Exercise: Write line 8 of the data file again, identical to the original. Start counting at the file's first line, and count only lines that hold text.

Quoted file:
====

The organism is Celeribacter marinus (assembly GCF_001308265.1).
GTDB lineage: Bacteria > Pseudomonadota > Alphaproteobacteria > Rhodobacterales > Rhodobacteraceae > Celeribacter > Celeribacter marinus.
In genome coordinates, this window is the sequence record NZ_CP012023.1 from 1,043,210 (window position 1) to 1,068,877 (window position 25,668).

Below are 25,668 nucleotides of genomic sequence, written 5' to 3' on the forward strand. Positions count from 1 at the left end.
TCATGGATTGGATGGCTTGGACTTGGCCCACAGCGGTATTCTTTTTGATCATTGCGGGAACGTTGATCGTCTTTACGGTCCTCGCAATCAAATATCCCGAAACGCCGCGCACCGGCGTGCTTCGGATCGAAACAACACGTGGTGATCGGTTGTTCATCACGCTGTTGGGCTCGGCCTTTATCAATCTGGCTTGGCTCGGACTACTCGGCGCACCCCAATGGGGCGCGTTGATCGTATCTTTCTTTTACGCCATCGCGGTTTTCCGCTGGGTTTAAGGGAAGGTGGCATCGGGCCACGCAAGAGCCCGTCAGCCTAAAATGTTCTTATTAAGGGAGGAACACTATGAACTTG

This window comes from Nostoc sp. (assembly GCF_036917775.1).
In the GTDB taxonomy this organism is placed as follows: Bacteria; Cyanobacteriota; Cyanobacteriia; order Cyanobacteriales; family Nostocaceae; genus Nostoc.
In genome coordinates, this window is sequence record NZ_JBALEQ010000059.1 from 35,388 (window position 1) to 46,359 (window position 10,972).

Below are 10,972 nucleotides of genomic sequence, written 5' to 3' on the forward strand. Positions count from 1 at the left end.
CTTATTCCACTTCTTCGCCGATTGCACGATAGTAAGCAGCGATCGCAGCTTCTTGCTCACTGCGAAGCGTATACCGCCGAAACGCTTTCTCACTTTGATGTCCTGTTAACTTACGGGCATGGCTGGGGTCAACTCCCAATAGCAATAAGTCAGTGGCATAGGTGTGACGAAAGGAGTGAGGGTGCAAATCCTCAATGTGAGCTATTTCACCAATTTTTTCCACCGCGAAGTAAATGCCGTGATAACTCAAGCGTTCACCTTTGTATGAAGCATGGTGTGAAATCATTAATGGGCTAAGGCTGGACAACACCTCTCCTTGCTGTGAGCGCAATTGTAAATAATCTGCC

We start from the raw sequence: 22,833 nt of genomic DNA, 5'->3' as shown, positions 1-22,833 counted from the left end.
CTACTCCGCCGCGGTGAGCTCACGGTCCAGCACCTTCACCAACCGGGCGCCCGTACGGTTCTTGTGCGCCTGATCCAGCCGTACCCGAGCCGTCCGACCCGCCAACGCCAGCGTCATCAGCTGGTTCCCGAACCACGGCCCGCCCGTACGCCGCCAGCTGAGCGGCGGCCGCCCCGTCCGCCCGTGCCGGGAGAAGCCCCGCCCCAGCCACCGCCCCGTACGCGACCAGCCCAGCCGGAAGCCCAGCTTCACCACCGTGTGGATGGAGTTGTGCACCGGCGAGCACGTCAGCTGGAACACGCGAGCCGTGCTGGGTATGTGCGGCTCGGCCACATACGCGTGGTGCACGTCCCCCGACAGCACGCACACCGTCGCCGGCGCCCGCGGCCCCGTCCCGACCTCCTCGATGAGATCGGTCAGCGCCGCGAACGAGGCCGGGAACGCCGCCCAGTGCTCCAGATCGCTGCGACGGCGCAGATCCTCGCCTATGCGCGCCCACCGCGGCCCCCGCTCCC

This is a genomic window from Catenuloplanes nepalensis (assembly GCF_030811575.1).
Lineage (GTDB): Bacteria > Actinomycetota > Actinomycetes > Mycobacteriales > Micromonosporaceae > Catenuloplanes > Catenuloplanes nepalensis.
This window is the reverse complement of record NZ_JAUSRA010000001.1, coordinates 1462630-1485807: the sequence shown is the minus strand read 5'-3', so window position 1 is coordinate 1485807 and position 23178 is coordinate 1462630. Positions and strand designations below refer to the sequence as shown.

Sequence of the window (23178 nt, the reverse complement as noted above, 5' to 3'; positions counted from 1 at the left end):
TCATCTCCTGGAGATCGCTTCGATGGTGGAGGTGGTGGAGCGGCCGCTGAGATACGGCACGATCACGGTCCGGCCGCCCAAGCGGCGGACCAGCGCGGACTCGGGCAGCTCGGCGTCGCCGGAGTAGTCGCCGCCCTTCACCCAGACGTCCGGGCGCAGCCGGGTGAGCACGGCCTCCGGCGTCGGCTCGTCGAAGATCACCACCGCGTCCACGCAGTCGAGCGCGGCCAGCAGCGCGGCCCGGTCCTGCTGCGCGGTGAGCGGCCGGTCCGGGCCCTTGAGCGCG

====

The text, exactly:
In genome coordinates, this window is sequence record NZ_JBALEQ010000059.1 from 35,388 (window position 1) to 46,359 (window position 10,972).